New Megadap adapter lets you autofocus on Nikon Z cameras with manual focus Leica M lenses
Megadap has announced a new MTZ-11 Leica M to Nikon Z adapter that adds autofocus capabilities to the manual focus Leica lenses when used on Nikon Z mirrorless bodies. They’re billing it as the “World’s first” such type of adapter, although that might only be half-right. Techart showed off their TZM-01 last week, although the Megadap adapter appears to be the first one to actually come to market and is already available to purchase.
Launched today, Megadap says the new adapter bypasses the focusing mechanism of the lens by incorporating it directly into the adapter. It communicates electronically with the Nikon Z cameras, allowing it to take full advantage of its phase-detection autofocus system.
Megadap says that the focusing is “fast and precise” and that it can currently take advantage of single-shot AF-S, continuous AF-C and servo AF-F modes with single, wide and auto-area AF points. When it comes to which bodies it’s compatible with, the Nikon Z5 is notably absent from the list, although this could just be because they haven’t been able to test it for themselves. But, they say that it works just fine with the Z6, Z7 and Z50 as well as the new Z6 II and Z7 II bodies.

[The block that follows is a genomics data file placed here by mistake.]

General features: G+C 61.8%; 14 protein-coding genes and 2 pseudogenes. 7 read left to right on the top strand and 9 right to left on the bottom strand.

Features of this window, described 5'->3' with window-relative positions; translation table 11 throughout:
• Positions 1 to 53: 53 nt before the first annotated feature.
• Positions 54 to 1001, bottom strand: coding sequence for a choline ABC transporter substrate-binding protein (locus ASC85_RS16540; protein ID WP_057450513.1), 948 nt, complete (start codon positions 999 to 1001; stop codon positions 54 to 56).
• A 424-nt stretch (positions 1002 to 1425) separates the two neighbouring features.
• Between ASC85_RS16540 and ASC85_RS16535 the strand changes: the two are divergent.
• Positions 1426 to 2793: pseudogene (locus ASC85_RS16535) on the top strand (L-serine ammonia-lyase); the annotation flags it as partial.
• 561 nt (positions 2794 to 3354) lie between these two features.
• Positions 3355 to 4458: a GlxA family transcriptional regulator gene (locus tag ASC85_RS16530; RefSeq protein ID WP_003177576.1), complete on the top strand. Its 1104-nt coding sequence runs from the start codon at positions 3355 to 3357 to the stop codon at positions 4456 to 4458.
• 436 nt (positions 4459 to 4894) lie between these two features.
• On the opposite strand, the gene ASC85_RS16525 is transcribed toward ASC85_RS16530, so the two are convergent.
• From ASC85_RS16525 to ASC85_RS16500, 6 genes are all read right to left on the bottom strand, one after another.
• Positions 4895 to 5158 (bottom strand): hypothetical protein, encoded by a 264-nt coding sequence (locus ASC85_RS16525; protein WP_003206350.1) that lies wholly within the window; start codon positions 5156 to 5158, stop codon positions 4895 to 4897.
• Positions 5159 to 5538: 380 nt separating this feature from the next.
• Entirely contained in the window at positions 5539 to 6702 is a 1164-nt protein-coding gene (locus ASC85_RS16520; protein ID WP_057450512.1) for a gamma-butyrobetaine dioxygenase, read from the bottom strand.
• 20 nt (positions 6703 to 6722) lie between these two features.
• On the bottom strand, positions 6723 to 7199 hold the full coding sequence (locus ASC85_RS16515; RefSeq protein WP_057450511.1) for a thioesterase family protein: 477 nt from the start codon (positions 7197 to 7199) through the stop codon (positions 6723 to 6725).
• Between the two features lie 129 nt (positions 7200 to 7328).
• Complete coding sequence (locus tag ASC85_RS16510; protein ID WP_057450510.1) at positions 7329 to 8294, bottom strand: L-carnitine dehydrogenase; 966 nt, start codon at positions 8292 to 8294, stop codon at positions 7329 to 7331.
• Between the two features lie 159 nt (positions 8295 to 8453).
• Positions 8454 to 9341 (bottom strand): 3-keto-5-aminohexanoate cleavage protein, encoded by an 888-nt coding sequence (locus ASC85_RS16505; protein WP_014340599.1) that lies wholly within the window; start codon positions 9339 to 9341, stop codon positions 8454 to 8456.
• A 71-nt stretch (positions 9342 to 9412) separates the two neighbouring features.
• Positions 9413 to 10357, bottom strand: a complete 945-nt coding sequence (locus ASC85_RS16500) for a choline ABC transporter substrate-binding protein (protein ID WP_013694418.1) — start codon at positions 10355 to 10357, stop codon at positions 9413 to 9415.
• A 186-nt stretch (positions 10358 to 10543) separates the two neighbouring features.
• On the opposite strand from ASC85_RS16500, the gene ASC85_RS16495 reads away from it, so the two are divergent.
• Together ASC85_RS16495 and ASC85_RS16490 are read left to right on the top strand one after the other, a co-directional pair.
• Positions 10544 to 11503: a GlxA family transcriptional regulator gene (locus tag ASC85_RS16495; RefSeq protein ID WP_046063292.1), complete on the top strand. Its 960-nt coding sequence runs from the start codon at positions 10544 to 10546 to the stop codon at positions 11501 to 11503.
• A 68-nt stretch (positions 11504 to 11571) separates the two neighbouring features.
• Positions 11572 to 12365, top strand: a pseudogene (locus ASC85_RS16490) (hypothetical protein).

It’s also possible to stack adapters onto the Leica M mount, allowing you to use EF, F, FD, PK, MD, OM M42, LR, CY and other lenses (including manual focus ones) with the new adapter and get full autofocus capabilities. Megadap says that teh adapter is built around a new patented circular extension structure that lets it support heavier lenses without wobbling issues and has a longer extension barrel than similar adapters for a longer throw and finer autofocus control.
The Megadap MTZ11 Leica M to Nikon Z autofocus lens adapter is available to buy now for $349 and is already shipping (although delivery isn’t expected until late November/early December for the US). You can find out more on the Megadap website.
John Aldred is a photographer with over 20 years of experience in the portrait and commercial worlds. He is based in Scotland and has been an early adopter – and occasional beta tester – of almost every digital imaging technology in that time. As well as his creative visual work, John uses 3D printing, electronics and programming to create his own photography and filmmaking tools and consults for a number of brands across the industry.